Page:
— Senior Warden Ken Vaughan
Have you updated your email address with the Lodge Secretary? Doing so allows you to get announcements from the Lodge more quickly. It also allows you to receive your copy of the Cable Tow first and in color. Simply send a quick email “Hello!” to Dan McCrummen at email@example.com to make sure you’re up to date! 7
4-month Masonic planner September • 10: Eastern Star Chapter meeting, 7 p.m. • 11: Shrine Club luncheon, 11:30 a.m., Moose Lodge. • 12: Scottish Rite stated meeting, 7 p.m. • 12: Knights of St. Andrew meeting, following Scottish Rite. • 17: Blue Lodge Stated Communication. Dinner at 6 p.m., meeting at 7 p.m. • 18: Shrine Club luncheon, 11:30 a.m., Moose Lodge. • 21: Rainbow Girls Grand Hosting Comm., 11 a.m. • 21: Rainbow Girls meeting, noon. • 24: Eastern Star Chapter meeting, 7 p.m. • 25: Shrine Club luncheon, 11:30 a.m., Moose Lodge. • 30: JMCA, 5:30 p.m October • 1: Blue Lodge Stated Communication. Dinner at 6 p.m., meeting at 7 p.m. • 2: Shrine Club luncheon, 11:30 a.m., Moose Lodge.
• 5: Rainbow Girls Advisory Board, 11 a.m. • 5: Rainbow Girls meeting, noon. • 8: Eastern Star Chapter meeting, 7 p.m. • 9: Shrine Club luncheon, 11:30 a.m., Moose Lodge. • 10: Scottish Rite stated meeting, 7 p.m. • 14: Columbus Day. • 15: Blue Lodge Stated Communication. Dinner at 6 p.m., meeting at 7 p.m. • 16: Shrine Club luncheon, 11:30 a.m., Moose Lodge. • 18: Alaska Day. • 19: Rainbow Girls Grand Hosting Comm., 11 a.m. • 19: Rainbow Girls meeting, noon. • 19: Shrine Ceremonial, 3 p.m. • 22: Eastern Star Chapter meeting, 7 p.m. • 23: Shrine Club luncheon, 11:30 a.m., Moose Lodge. • 28: JMCA, 5:30 p.m. • 30: Shrine Club luncheon, 11:30 a.m., Moose Lodge.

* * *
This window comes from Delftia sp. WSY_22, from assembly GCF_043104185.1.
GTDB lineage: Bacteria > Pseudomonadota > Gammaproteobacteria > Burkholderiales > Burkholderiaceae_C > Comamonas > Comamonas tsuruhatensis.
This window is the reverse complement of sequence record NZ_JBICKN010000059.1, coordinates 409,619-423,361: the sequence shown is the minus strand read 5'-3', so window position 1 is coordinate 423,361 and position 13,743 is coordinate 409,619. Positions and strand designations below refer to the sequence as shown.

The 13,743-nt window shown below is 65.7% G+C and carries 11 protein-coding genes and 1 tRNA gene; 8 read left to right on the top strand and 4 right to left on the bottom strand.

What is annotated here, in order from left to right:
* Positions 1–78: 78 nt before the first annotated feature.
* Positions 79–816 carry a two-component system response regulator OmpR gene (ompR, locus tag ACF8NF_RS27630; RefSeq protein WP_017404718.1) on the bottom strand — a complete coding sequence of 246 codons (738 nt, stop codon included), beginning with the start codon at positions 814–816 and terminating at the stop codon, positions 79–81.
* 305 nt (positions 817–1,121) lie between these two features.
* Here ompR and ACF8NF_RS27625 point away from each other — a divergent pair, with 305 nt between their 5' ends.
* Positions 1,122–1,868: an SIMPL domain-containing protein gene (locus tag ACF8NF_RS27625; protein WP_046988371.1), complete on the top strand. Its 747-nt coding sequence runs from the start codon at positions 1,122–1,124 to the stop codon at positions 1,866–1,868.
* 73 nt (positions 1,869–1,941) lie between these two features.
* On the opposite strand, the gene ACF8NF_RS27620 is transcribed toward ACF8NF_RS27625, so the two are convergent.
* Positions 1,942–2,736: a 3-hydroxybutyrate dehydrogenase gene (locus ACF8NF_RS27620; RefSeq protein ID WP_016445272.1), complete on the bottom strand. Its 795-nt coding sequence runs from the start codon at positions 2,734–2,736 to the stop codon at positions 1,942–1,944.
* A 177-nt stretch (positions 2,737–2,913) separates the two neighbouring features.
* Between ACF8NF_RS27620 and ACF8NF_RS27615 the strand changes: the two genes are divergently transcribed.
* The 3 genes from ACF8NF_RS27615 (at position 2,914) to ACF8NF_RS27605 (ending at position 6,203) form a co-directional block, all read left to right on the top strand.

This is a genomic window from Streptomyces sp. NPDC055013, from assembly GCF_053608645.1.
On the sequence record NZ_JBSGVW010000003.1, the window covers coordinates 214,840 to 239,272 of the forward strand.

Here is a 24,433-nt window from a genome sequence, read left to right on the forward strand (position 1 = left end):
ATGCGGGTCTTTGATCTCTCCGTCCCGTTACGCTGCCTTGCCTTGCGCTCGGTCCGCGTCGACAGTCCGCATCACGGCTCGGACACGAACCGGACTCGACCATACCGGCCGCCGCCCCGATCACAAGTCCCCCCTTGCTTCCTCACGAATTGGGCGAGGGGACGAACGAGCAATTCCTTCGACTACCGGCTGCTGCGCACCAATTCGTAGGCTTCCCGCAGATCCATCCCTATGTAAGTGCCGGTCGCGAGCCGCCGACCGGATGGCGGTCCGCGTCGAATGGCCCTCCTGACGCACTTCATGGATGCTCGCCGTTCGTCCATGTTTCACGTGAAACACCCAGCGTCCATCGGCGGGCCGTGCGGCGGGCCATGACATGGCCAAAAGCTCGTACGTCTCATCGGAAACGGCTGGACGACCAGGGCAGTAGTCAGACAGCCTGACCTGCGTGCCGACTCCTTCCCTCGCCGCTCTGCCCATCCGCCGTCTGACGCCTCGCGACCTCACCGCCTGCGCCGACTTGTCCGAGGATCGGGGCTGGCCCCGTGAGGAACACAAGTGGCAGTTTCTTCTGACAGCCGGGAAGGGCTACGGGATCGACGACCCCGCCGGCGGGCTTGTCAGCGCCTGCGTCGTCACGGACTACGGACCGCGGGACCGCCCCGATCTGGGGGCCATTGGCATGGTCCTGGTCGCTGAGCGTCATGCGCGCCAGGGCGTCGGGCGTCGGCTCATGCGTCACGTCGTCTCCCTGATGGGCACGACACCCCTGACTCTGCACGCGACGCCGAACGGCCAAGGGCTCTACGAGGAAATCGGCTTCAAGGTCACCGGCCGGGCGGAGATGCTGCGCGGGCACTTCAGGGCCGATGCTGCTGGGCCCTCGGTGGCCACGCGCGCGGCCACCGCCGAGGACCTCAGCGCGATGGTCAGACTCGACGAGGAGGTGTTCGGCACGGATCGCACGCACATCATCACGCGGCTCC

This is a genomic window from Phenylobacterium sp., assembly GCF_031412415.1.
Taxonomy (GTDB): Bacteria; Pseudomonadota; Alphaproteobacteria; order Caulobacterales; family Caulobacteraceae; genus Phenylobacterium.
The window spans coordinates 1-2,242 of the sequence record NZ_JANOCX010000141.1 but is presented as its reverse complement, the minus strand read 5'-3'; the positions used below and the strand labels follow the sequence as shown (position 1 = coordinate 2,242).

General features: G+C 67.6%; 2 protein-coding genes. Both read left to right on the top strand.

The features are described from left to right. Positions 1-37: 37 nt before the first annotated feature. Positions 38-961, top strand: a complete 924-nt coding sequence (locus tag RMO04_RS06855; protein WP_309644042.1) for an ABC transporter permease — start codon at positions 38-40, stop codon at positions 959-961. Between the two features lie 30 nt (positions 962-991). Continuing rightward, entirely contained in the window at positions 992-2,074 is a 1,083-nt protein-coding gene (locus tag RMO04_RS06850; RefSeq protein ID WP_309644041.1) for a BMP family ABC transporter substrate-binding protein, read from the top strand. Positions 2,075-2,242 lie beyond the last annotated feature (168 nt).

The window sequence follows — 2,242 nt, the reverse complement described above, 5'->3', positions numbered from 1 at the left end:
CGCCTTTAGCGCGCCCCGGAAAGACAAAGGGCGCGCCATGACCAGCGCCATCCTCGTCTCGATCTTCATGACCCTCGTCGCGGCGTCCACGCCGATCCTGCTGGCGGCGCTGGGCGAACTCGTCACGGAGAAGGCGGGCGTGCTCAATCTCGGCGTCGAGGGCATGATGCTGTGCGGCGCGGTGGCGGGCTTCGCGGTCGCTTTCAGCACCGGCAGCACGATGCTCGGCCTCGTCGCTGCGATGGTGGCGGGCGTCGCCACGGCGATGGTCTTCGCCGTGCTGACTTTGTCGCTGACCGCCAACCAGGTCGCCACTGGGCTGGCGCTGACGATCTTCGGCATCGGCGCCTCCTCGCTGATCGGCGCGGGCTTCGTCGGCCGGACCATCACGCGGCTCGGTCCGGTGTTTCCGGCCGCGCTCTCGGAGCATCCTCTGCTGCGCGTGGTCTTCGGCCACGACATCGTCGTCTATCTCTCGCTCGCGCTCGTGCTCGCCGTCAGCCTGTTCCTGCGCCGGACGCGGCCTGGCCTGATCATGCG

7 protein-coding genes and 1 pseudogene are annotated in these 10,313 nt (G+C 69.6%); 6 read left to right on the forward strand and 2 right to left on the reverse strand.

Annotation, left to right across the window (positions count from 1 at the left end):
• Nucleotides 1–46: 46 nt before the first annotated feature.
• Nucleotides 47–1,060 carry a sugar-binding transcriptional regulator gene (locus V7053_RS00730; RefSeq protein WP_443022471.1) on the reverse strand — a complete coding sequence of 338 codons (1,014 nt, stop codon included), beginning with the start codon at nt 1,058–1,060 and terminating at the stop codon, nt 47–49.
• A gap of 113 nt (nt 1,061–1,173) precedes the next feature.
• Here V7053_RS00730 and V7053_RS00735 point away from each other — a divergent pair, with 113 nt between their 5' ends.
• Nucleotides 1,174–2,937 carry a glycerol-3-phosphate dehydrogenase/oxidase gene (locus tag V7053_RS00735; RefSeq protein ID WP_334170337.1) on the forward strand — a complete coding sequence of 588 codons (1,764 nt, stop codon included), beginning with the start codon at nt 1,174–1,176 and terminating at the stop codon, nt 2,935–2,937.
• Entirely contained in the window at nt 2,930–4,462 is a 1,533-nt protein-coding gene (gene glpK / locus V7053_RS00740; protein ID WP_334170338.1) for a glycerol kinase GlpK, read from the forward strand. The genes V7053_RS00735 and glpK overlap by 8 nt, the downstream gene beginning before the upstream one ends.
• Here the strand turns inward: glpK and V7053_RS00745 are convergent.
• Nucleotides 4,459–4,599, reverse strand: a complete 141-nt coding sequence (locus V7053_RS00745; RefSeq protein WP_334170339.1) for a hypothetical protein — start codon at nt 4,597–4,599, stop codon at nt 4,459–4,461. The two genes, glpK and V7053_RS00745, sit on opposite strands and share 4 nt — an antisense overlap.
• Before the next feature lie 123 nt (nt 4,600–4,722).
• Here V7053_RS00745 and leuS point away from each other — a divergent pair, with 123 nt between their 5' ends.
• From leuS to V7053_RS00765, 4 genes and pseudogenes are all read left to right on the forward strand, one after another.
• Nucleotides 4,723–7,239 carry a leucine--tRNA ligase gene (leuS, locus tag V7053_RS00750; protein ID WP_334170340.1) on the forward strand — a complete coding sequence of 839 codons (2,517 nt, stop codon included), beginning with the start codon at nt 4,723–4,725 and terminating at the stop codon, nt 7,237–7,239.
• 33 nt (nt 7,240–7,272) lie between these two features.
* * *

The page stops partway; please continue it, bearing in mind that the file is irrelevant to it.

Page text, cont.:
Mt. Juneau-Gastineau Lodge No. 21 P.O. Box 32558
Juneau, AK 99801
November • 2: Rainbow Girls Advisory Board, 11 a.m. • 2: Rainbow Girls meeting, noon. • 5: Blue Lodge Stated Communication. Dinner at 6 p.m., meeting at 7 p.m. • 6: Shrine Club luncheon, 11:30 a.m., Moose Lodge. • 11: Veterans’ Day. • 12: Eastern Star Chapter meeting, 7 p.m. • 13: Shrine Club luncheon, 11:30 a.m., Moose Lodge. • 14: Scottish Rite stated meeting, 7 p.m. • 16: Rainbow Girls Grand Hosting Comm., 11 a.m. • 16: Rainbow Girls meeting, noon. • 19: Blue Lodge Stated Communication. Dinner at 6 p.m., meeting at 7 p.m. • 20: Shrine Club luncheon, 11:30 a.m., Moose Lodge. • 25: JMCA, 5:30 p.m. • 26: Eastern Star Chapter meeting, 7 p.m. • 27: Shrine Club luncheon, 11:30 a.m., Moose Lodge.
• 28: Thanksgiving. December • 3: Blue Lodge Stated Communication. Dinner at 6 p.m., meeting at 7 p.m. • 4: Shrine Club luncheon, 11:30 a.m., Moose Lodge. • 7: Rainbow Girls Advisory Board, 11 a.m. • 7: Rainbow Girls meeting, noon. • 11: Shrine Club luncheon, 11:30 a.m., Moose Lodge. • 12: Scottish Rite stated meeting, 7 p.m. • 14: Blue Lodge and Eastern Star Officer Installations. • 16: JMCA: 5:30 p.m. • 18: Shrine Club luncheon, 11:30 a.m., Moose Lodge. • 21: Rainbow Girls Grand Hosting Comm., 11 a.m. • 21: Rainbow Girls meeting, noon. • 25: Christmas. All events are at the Lodge Room, 8401 Air port Boulevard, unless otherwise noted.